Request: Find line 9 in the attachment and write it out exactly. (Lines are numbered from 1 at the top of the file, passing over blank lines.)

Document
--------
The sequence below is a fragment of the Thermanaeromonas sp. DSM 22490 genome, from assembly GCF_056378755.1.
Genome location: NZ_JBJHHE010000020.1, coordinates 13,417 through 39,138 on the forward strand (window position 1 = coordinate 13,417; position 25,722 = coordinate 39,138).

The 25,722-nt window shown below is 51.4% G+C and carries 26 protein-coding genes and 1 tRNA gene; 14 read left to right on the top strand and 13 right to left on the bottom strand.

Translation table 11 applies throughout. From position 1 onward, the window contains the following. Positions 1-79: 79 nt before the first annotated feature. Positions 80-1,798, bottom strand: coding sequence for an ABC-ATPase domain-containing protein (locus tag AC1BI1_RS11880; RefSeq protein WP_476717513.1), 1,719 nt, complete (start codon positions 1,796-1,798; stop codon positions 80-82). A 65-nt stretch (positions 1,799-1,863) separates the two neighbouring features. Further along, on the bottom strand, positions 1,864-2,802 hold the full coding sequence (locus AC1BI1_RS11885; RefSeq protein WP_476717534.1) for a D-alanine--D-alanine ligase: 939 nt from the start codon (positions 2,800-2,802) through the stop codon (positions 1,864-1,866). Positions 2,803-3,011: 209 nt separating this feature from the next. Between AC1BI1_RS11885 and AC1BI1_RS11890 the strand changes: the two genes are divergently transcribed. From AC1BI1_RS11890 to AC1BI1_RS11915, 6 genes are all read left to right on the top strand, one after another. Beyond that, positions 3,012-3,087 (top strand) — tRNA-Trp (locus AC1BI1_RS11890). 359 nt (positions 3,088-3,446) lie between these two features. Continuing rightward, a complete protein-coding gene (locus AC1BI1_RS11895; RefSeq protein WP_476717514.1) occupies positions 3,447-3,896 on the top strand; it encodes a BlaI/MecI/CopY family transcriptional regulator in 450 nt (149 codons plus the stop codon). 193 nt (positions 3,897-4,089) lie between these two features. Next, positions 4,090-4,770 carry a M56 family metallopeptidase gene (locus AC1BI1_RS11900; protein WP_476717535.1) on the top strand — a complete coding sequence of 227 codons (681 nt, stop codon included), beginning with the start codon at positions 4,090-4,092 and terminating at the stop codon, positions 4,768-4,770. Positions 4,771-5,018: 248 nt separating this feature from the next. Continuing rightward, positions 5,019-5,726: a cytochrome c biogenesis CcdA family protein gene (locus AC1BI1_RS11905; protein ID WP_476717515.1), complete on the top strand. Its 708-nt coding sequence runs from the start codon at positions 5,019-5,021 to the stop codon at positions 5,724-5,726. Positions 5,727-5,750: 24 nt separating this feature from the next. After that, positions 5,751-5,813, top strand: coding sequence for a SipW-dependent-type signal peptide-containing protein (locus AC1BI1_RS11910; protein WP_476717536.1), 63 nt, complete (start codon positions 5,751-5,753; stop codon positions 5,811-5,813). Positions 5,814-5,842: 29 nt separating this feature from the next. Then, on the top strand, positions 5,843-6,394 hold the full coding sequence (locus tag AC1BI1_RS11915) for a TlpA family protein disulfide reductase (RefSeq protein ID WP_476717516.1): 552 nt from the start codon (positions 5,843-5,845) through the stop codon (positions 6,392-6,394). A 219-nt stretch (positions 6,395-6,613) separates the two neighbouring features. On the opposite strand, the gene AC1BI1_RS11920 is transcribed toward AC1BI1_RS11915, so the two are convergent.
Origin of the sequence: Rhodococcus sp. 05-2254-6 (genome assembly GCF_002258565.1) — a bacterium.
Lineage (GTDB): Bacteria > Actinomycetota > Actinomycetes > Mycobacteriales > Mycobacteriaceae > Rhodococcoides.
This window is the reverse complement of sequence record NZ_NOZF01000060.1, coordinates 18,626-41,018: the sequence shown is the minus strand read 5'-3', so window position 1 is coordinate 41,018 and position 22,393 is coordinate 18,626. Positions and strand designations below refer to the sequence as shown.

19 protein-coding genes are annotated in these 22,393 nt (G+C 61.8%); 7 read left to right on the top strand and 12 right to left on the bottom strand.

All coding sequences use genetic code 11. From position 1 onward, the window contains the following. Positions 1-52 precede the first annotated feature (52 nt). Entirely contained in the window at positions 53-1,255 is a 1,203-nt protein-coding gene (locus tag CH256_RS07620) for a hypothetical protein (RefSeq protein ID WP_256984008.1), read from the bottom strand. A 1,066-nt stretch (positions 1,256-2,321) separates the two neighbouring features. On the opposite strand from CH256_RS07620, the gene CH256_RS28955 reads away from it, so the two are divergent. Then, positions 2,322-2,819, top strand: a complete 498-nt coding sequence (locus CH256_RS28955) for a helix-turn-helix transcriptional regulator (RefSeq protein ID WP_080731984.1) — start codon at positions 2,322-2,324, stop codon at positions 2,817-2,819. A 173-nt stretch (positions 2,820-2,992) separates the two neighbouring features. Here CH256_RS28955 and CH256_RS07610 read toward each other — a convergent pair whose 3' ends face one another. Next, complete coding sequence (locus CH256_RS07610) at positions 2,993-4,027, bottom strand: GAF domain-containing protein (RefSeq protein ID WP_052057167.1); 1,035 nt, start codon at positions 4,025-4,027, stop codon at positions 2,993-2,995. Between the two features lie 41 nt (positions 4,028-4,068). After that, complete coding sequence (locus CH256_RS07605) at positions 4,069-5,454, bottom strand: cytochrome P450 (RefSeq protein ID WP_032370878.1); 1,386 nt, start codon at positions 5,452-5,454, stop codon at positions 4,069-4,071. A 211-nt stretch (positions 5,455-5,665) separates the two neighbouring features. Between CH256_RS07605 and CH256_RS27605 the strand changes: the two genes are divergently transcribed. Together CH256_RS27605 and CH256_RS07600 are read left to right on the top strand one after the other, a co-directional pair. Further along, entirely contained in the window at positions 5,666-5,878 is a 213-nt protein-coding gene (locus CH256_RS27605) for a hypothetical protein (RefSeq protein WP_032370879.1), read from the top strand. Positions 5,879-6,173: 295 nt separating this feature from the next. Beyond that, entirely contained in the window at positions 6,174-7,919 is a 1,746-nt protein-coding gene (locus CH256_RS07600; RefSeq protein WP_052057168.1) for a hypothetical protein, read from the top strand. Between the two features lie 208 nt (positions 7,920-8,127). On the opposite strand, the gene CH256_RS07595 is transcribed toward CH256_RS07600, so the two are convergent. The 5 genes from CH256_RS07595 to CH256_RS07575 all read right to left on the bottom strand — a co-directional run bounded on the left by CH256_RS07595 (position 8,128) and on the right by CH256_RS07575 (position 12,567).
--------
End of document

All coding sequences use genetic code 11. From position 1 onward, the window contains the following. Positions 1-52 precede the first annotated feature (52 nt). Entirely contained in the window at positions 53-1,255 is a 1,203-nt protein-coding gene (locus tag CH256_RS07620) for a hypothetical protein (RefSeq protein ID WP_256984008.1), read from the bottom strand. A 1,066-nt stretch (positions 1,256-2,321) separates the two neighbouring features. On the opposite strand from CH256_RS07620, the gene CH256_RS28955 reads away from it, so the two are divergent. Then, positions 2,322-2,819, top strand: a complete 498-nt coding sequence (locus CH256_RS28955) for a helix-turn-helix transcriptional regulator (RefSeq protein ID WP_080731984.1) — start codon at positions 2,322-2,324, stop codon at positions 2,817-2,819. A 173-nt stretch (positions 2,820-2,992) separates the two neighbouring features. Here CH256_RS28955 and CH256_RS07610 read toward each other — a convergent pair whose 3' ends face one another. Next, complete coding sequence (locus CH256_RS07610) at positions 2,993-4,027, bottom strand: GAF domain-containing protein (RefSeq protein ID WP_052057167.1); 1,035 nt, start codon at positions 4,025-4,027, stop codon at positions 2,993-2,995. Between the two features lie 41 nt (positions 4,028-4,068). After that, complete coding sequence (locus CH256_RS07605) at positions 4,069-5,454, bottom strand: cytochrome P450 (RefSeq protein ID WP_032370878.1); 1,386 nt, start codon at positions 5,452-5,454, stop codon at positions 4,069-4,071. A 211-nt stretch (positions 5,455-5,665) separates the two neighbouring features. Between CH256_RS07605 and CH256_RS27605 the strand changes: the two genes are divergently transcribed. Together CH256_RS27605 and CH256_RS07600 are read left to right on the top strand one after the other, a co-directional pair. Further along, entirely contained in the window at positions 5,666-5,878 is a 213-nt protein-coding gene (locus CH256_RS27605) for a hypothetical protein (RefSeq protein WP_032370879.1), read from the top strand. Positions 5,879-6,173: 295 nt separating this feature from the next. Beyond that, entirely contained in the window at positions 6,174-7,919 is a 1,746-nt protein-coding gene (locus CH256_RS07600; RefSeq protein WP_052057168.1) for a hypothetical protein, read from the top strand. Between the two features lie 208 nt (positions 7,920-8,127). On the opposite strand, the gene CH256_RS07595 is transcribed toward CH256_RS07600, so the two are convergent. The 5 genes from CH256_RS07595 to CH256_RS07575 all read right to left on the bottom strand — a co-directional run bounded on the left by CH256_RS07595 (position 8,128) and on the right by CH256_RS07575 (position 12,567).